£630m in taxpayer money spent on Amazon contracts, TUC analysis shows

Andrew Kersley

The TUC has criticised the government as up to £630m of taxpayers’ money has been spent on contracts with tech giant Amazon over the last five years – despite its poor record on workers’ rights.

The new analysis, conducted for the Trades Union Congress and the GMB union, found that in 2020 alone Amazon has been given contracts worth over £23m, including several in Test and Trace valued at £8.3m.

The trade union federation is now urging the government to put pressure on Amazon via its upcoming employment bill and “level up” conditions amid accusations that the company badly mistreats its workers.

TUC general secretary Frances O’Grady said: “This is a key test for the government’s levelling up agenda. If ministers are serious about improving lives, they must help ‘level up’ working conditions at places like Amazon.

“Amazon workers have played a key role during this pandemic. But many are treated like disposable labour. That is not right. Public contracts should not reward bad working practices.

“The government must use its purchasing power to ensure people are given dignity at work and a wage they can live on. And the government must get on with introducing its long-awaited employment bill. This is a golden opportunity to boost rights and pay.”

The new research shows that central government procurement accounts for 82 different contracts that were awarded to Amazon in the last five years, which have a total lifetime value of £225m.

The tech giant also received a staggering £405m contract from the Yorkshire Purchasing Organisation (YPO) to create a digital marketplace for the 13 local authorities covered by the YPO.

Ambulances were called out over 600 times to 14 Amazon warehouses in Britain between 2015 and 2018, according to a freedom of information request filed by GMB. Amazon’s chief executive is the world’s richest person, Jeff Bezos.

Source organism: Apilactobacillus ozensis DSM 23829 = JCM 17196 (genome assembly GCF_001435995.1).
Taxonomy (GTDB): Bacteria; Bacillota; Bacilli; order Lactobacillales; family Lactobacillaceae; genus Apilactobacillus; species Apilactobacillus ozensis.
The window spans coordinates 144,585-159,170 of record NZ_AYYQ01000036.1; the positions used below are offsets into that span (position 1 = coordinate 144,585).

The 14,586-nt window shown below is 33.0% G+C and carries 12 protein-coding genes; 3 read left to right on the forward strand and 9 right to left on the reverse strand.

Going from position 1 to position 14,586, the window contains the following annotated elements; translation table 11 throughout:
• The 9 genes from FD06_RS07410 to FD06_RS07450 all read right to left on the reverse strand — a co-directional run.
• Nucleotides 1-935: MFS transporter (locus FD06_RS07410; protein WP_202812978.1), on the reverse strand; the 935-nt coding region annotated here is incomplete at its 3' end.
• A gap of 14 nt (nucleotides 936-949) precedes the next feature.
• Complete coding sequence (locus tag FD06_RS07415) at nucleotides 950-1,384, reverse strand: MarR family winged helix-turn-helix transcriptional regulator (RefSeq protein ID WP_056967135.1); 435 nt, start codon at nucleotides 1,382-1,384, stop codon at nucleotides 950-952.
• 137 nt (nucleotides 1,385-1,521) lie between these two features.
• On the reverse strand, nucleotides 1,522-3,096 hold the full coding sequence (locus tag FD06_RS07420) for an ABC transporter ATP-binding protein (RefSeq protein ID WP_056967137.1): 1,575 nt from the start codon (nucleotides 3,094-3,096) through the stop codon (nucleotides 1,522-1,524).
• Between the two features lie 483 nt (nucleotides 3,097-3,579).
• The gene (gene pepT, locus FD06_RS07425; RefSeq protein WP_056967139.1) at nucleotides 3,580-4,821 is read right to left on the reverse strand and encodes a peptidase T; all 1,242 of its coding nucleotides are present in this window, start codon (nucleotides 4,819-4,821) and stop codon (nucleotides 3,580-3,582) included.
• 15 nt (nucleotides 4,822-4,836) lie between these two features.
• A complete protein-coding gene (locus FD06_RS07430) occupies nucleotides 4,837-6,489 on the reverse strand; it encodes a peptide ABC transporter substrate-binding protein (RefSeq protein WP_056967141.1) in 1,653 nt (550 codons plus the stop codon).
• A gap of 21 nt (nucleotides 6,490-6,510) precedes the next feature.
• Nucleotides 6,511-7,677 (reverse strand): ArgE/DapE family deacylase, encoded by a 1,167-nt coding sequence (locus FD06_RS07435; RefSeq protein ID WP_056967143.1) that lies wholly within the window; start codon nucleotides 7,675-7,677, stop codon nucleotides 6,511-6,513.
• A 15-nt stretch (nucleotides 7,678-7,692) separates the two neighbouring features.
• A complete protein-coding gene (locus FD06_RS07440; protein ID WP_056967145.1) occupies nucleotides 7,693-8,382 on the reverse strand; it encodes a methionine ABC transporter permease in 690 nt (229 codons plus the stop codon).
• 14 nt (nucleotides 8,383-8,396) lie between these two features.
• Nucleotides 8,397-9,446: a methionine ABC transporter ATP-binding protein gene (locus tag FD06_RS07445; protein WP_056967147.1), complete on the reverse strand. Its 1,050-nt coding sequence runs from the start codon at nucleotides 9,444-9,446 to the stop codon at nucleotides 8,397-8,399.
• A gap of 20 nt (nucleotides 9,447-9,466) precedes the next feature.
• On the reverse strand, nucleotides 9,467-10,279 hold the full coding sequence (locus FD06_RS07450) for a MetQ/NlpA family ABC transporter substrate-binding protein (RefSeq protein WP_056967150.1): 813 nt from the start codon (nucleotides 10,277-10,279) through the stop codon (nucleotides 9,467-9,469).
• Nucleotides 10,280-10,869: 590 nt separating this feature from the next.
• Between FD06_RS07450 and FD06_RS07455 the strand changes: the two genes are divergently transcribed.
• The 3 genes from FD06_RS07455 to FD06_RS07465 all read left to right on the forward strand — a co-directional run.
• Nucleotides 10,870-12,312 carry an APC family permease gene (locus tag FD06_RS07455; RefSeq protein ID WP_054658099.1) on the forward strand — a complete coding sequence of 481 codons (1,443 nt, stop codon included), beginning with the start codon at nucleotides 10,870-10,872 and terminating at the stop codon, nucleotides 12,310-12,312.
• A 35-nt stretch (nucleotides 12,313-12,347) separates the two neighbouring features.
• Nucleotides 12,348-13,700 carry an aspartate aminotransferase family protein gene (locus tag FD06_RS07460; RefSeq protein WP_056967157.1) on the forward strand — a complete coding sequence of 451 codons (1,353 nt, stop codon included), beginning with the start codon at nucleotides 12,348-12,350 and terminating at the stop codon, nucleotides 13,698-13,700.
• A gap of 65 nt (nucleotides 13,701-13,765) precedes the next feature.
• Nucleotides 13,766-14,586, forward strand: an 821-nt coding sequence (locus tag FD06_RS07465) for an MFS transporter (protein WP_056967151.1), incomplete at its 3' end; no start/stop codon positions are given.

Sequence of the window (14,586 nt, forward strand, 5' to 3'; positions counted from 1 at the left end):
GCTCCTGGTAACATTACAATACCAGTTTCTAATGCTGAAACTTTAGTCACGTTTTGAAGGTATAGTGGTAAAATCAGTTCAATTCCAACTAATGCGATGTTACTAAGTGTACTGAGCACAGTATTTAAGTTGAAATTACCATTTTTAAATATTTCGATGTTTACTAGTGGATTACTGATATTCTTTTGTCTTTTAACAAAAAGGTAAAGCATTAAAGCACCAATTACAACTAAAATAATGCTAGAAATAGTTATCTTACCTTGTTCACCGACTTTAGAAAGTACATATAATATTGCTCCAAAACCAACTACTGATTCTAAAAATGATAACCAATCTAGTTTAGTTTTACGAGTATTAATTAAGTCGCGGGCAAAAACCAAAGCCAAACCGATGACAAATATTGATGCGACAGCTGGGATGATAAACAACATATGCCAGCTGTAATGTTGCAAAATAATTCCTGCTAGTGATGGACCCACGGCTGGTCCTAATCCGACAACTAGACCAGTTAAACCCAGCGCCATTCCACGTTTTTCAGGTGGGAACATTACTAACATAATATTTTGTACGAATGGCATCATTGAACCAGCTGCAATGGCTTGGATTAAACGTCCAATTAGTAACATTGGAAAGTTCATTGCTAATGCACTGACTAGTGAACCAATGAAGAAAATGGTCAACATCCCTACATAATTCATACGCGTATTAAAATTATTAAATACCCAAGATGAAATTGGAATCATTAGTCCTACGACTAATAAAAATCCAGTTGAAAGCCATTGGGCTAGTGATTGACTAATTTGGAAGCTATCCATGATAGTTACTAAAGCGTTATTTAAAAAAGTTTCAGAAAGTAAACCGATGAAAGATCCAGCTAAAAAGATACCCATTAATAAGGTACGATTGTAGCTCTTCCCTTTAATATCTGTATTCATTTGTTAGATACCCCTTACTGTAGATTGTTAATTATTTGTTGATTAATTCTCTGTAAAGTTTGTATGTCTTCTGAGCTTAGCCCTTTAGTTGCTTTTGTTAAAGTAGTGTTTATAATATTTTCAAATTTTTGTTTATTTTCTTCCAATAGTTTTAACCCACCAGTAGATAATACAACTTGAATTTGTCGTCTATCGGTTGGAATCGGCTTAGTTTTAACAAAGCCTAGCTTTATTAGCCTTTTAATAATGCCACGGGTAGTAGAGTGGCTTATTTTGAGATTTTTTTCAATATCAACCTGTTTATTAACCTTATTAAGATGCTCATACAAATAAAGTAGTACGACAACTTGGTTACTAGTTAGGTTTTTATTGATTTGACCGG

GMB national officer Mick Rix said: “Amazon is trousering hundreds of millions of taxpayers’ hard-earned cash through public sector contracts – while paying a pittance in tax on their vast profits. It’s beyond parody.

“Meanwhile, workers in Amazon warehouses are being taken away in ambulances, forced to go to the toilet using bins and bottles and are now contracting Covid while packed into warehouses like sardines.

“This report is a warning to the public sector that it can no longer turn a blind eye to Amazon’s exploitative practices… It’s time for the UK government and safety regulators to either tell Amazon’s management to put their house in order or send them packing.”

The TUC has called on the government to include a variety of new measures to protect workers, such as those in Amazon warehouses, in its proposed employment bill that was announced as part of the Queen’s Speech last year.

The union body wants the legislation to ensure unions have access to workplaces, to ban zero-hour contracts, end bogus self-employment claims and strengthen liability laws to protect the rights of workers in supply chains.

Amazon has a history of being hostile to any attempts to unionise its workforce in the fight for better pay and conditions, particularly in the US where it issued management with training videos on how to combat trade unionism.

Unions across Europe, including GMB, Usdaw and CWU in the UK, called on the European Commission to investigate Amazon last month for alleged “illegal” spying after it posted job listings for two analysts to track “labor organising threats”.

The latest revelations about Amazon’s contracts follow criticism of the government’s use of private firms during coronavirus. Labour earlier this month accused Downing Street of “rewarding private sector failings”.

Serco and Sitel, the two firms hired by the government to help run the national test and trace programme, are set to receive over £1bn for their work on the scheme. Serco receives 40% of its annual revenue from running UK public services.

The TUC is hosting a panel this afternoon titled ‘Challenging Amazon – what can we do about Amazon’s treatment of workers?‘. A range of trade union figures will discuss Amazon’s exploitation of workers.

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